Withdrawal from Problem Foods? Here’s How to Make is Suck Less
Let’s just get this out of the way. Food addiction is real and for the growing number of addicts in America, coming off of problematic foods can be just as difficult as recovering from any other addiction–including hard drugs.
So if being told the words “just enjoy it in moderation” for the 200th time makes you want to choose violence…we get it.
This hard reality is getting increasing attention, for good reason! We’ve got a serious weight problem in America and problematic food choices are a major contributing factor. One study found that about 30% of the research subjects were addicted to food. And cleansing your body of something you are addicted to comes at a price.
We know that kicking a smoking habit is seriously hard. Getting clean from hard drugs is even more terrible. We all know someone who got clean from something or at the very least, we have seen detox portrayed on screen. Withdrawal is no walk in the park. And when you choose to pause or completely eliminate problematic foods, your body will go through withdrawal, too. Here’s why.
Why We Suffer Withdrawal when We Quit Certain Foods
You will not be surprised to hear that the common culprits of food addiction include processed foods, sugar, flour, and the more all encompassing term, junk food. You may also be aware that living inside your gut is a massive and sensitive system of over 100 trillion microbes that we call your microbiota. Yes it sounds gross, but bear with us.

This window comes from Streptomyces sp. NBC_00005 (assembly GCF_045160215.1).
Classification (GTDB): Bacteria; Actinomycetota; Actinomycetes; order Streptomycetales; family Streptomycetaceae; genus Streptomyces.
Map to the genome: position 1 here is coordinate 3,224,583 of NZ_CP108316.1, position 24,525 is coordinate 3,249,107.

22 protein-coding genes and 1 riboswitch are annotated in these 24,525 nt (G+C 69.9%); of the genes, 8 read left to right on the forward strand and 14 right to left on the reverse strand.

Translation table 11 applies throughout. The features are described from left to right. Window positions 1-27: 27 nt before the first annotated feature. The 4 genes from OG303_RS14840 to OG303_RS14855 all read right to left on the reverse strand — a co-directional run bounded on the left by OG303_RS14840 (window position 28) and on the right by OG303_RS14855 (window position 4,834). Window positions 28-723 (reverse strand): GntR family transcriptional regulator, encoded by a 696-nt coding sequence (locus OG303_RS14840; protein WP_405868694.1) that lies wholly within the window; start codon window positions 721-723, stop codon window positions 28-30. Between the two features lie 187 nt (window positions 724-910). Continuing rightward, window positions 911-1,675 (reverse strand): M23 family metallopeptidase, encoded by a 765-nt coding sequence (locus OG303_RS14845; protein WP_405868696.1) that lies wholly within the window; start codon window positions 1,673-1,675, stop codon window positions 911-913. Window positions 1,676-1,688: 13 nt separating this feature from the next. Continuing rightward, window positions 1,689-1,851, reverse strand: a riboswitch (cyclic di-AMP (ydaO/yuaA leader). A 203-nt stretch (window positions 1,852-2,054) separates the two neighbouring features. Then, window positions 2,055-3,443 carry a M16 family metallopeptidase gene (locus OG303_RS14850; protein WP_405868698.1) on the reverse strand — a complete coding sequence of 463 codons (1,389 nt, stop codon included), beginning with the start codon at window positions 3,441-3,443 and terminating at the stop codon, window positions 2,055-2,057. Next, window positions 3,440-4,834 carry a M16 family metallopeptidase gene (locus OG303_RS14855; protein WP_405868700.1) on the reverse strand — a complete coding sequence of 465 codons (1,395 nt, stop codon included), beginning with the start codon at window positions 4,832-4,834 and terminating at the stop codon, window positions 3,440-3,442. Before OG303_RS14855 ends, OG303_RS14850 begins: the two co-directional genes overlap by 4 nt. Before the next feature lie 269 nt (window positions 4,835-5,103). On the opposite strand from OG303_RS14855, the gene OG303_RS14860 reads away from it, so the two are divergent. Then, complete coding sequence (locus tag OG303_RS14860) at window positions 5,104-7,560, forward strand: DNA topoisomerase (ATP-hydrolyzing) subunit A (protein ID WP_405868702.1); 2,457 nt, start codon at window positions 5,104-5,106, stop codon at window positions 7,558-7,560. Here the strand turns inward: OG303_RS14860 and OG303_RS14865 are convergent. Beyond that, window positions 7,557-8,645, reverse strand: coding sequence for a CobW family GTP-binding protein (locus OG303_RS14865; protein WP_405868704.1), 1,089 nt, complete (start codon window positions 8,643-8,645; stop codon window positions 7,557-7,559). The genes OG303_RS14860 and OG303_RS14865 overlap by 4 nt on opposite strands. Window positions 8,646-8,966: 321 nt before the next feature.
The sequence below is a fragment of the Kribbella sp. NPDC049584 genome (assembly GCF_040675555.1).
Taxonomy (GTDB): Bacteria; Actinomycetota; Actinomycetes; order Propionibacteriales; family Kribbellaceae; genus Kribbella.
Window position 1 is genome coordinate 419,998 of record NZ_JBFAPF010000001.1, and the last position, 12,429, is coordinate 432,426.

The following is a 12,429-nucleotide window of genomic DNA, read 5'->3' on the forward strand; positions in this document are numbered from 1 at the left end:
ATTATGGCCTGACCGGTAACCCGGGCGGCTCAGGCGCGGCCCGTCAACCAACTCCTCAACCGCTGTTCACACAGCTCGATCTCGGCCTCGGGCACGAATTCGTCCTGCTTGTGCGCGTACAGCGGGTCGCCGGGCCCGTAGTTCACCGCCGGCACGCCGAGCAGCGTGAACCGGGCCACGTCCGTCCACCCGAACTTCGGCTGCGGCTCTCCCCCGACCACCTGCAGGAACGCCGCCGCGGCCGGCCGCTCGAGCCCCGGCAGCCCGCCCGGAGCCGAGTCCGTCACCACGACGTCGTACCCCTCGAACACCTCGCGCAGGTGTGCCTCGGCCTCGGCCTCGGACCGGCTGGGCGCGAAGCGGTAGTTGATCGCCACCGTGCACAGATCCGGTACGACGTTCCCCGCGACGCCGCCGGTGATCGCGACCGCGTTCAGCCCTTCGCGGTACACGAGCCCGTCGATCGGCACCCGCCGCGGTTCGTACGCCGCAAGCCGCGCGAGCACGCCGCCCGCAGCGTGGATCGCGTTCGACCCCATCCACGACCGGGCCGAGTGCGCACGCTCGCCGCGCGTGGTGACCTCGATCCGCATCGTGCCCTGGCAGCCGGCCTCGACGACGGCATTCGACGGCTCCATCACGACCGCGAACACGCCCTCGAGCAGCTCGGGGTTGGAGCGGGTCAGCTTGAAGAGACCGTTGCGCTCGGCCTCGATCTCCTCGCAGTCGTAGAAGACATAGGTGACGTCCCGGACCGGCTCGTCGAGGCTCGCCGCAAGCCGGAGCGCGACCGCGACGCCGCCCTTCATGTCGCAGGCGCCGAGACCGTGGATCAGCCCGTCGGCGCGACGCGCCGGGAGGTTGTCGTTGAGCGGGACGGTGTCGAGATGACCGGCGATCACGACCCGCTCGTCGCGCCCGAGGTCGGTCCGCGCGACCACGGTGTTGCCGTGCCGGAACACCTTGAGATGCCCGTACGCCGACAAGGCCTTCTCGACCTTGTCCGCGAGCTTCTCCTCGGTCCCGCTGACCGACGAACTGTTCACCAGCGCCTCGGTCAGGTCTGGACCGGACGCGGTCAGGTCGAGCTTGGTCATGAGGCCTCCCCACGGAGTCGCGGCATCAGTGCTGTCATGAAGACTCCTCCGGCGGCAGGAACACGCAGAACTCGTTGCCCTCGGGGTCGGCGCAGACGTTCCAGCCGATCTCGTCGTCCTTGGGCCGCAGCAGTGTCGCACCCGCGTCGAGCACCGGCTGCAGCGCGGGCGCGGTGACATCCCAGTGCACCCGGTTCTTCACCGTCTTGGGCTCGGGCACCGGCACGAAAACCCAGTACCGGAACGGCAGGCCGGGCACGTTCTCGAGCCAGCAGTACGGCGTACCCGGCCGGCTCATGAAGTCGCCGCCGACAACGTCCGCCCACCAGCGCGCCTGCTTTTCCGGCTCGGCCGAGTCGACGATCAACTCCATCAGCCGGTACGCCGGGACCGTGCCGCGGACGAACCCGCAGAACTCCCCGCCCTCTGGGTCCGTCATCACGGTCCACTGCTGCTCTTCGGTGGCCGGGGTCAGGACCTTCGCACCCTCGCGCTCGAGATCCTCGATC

When your microbiota is accustomed to a diet of sugar, flour, and processed foods it will demand that you keep the junk coming. Think of the giant talking plant in Little Shop of Horrors alla “feed me Seymour”.
Each microbe is miniscule in size but together they make a loud and forceful army. If you stop feeding them what they want, they will send you some very difficult to ignore signals.
Irritability, depression, anxiety, nausea, malaise, fatigue, headache, cramps, and digestive upset in either direction are all exceedingly common. Trickiest of all, you will start craving the very thing you are trying to avoid.
Sounds like a party, right?
In fact, it bites the big one. The good news is, you’re tough as hell. We see it, and we know you can move right through the withdrawal and on to being your healthiest self yet.
But just in case you aren’t feeling quite as confident, we’ve got some solid strategies that can make withdrawing from problem foods suck less. And that will help you stay the course to meet your weight loss goals, improve your wellbeing, and get you ready to slay.
Common Problem Foods
sugar, wheat, flour, dairy, alcohol, caffeine, pork,
red meat, processed foods, egg, peanuts, cold cuts
Managing Withdrawal when Pausing Problem Foods
Detoxing from addictive foods takes time. How much time depends on the individual. Most people find the first week to be the toughest with symptoms easing over the course of about a month. Managing your cravings, mental health, and physical symptoms is the key to avoiding a full on relapse, or at the very least, making the experience more tolerable.